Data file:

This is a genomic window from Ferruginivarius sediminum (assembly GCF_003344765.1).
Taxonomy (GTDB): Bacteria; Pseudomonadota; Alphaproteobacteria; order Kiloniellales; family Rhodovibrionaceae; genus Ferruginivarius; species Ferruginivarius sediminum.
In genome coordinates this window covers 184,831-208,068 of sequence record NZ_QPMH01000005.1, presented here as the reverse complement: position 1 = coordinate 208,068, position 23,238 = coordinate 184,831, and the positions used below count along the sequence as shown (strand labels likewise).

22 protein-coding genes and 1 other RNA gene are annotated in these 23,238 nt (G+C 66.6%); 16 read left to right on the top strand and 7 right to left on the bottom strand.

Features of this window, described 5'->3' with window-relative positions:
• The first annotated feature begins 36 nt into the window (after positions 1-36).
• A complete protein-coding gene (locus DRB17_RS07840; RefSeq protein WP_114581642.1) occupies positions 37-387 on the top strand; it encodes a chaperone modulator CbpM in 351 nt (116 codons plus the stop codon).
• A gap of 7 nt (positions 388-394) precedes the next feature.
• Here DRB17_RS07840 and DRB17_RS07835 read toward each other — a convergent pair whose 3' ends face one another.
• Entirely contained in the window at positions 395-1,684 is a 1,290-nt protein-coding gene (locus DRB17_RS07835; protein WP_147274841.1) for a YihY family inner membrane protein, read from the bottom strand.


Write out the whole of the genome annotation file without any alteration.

This is a genomic window from Ferruginivarius sediminum (assembly GCF_003344765.1).
Taxonomy (GTDB): Bacteria; Pseudomonadota; Alphaproteobacteria; order Kiloniellales; family Rhodovibrionaceae; genus Ferruginivarius; species Ferruginivarius sediminum.
In genome coordinates this window covers 184,831-208,068 of sequence record NZ_QPMH01000005.1, presented here as the reverse complement: position 1 = coordinate 208,068, position 23,238 = coordinate 184,831, and the positions used below count along the sequence as shown (strand labels likewise).

22 protein-coding genes and 1 other RNA gene are annotated in these 23,238 nt (G+C 66.6%); 16 read left to right on the top strand and 7 right to left on the bottom strand.

Features of this window, described 5'->3' with window-relative positions:
• The first annotated feature begins 36 nt into the window (after positions 1-36).
• A complete protein-coding gene (locus DRB17_RS07840; RefSeq protein WP_114581642.1) occupies positions 37-387 on the top strand; it encodes a chaperone modulator CbpM in 351 nt (116 codons plus the stop codon).
• A gap of 7 nt (positions 388-394) precedes the next feature.
• Here DRB17_RS07840 and DRB17_RS07835 read toward each other — a convergent pair whose 3' ends face one another.
• Entirely contained in the window at positions 395-1,684 is a 1,290-nt protein-coding gene (locus DRB17_RS07835; protein WP_147274841.1) for a YihY family inner membrane protein, read from the bottom strand.